No official statement has been released, but an unofficial source told Al Jazeera that despite the company’s nonpartisan position on world politics, they wish to observe "international human rights principles."
HSBC had nearly US$4 million invested in the arms manufacturer, which produces military and civil-use equipment such as artillery, weapon control systems and unmanned aerial vehicles, according to a 2017 study by the activist group War on Want.
The study also noted that HSBC invested another US$1,050 billion in companies that provide equipment to the Israeli military. Elbit Systems also has arms and surveillance contracts with the British Royal Air Force, the U.S. Air Force, and the U.S. Customs and Border Protection Agency along the U.S.-Mexican border.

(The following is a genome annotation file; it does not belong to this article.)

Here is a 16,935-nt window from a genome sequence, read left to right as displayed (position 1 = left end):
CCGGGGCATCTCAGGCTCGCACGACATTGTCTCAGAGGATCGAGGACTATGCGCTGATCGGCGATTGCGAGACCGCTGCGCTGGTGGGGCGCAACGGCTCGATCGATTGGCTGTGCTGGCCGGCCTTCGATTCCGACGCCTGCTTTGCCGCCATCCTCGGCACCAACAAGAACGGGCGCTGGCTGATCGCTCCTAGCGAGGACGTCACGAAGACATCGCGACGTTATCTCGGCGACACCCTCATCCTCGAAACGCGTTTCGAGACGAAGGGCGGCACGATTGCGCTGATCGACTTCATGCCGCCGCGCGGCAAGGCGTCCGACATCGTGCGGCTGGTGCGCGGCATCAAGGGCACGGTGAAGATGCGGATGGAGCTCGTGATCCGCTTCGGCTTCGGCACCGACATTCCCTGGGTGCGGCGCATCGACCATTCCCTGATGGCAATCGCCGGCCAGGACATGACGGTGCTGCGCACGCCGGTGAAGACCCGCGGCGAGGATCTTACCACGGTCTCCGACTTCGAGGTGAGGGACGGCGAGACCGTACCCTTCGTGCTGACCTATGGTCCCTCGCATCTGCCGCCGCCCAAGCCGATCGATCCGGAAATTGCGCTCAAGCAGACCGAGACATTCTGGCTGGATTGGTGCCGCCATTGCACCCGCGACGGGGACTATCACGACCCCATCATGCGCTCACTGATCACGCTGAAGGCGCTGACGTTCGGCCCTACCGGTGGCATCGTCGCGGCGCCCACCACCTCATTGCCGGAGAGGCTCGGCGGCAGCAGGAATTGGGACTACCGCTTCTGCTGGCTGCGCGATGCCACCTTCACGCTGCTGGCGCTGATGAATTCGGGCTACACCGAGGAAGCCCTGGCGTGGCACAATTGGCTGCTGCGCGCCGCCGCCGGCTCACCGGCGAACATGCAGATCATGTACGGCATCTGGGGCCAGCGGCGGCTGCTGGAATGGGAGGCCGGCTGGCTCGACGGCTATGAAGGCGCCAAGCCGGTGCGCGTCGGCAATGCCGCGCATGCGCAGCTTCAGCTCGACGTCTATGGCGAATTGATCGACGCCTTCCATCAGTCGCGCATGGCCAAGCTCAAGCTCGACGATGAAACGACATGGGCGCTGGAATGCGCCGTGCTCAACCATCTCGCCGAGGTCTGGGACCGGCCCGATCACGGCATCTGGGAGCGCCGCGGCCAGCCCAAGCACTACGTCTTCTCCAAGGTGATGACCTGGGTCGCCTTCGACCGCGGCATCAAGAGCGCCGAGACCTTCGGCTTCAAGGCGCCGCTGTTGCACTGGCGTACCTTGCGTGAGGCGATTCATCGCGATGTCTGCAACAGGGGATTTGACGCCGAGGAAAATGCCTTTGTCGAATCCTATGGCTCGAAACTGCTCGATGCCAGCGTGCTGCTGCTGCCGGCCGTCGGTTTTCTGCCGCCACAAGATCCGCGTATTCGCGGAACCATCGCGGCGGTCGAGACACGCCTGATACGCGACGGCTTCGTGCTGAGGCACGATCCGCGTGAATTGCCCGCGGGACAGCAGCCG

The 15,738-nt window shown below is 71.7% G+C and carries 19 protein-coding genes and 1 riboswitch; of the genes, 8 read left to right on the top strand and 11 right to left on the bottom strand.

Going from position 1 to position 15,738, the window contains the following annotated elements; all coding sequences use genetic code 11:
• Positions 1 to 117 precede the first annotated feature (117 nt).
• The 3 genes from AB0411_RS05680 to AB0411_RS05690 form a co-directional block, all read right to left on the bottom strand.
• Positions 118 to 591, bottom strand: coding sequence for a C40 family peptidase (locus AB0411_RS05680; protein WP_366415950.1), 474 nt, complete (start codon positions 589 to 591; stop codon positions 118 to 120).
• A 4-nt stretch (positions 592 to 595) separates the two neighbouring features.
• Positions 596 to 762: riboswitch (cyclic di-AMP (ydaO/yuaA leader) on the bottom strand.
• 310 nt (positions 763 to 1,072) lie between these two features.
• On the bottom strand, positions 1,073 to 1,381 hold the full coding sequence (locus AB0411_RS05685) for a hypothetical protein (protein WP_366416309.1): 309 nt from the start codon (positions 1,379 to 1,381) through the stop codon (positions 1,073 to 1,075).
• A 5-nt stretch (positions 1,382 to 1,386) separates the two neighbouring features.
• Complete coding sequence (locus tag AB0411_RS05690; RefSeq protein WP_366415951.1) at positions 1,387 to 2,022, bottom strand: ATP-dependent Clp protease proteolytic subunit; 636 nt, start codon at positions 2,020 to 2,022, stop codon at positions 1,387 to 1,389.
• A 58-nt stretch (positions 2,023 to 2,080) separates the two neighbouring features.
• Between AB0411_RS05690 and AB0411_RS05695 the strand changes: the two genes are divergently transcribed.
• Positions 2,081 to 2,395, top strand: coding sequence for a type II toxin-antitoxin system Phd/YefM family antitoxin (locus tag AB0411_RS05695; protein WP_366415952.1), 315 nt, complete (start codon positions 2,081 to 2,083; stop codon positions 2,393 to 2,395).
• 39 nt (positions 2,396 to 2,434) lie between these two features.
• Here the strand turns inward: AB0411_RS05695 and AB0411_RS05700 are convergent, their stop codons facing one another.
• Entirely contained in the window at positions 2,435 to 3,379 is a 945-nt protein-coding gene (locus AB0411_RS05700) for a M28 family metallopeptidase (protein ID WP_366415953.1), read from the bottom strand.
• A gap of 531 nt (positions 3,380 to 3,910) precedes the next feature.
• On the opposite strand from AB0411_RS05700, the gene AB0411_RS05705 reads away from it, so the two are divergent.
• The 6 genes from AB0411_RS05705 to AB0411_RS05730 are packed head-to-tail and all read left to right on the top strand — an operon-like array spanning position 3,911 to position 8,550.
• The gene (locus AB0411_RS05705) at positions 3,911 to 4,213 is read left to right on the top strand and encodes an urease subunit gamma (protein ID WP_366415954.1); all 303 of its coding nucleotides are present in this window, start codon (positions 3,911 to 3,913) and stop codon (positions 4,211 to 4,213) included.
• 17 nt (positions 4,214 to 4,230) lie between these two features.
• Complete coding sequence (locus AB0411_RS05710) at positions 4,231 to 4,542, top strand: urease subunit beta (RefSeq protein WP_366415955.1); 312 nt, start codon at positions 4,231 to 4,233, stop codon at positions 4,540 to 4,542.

A petition of over 24,000 signatures, as well as dozens of small demonstrations, alerted HSBC officials to the human rights controversy.
By cutting financial support to its Israeli arms partner, HSBC took a “positive first step” in the fight for rights, but it still has a long way to go, said Ryvka Barnard, senior campaigner of War on Want, which is part of the BDS (Boycott, Divestment, Sanctions) movement.
“Doing business with companies like Elbit means profiting from violence and human rights violation, which is both immoral and a contravention of international law, " Barnard said.
"HSBC continues to do business with over a dozen companies selling military equipment and technology used in human rights violations, including Caterpillar, whose bulldozers are used in demolition of Palestinian homes and properties, and BAE Systems, whose weapons are used in war crimes by Israel, Saudi Arabia, and other repressive regimes."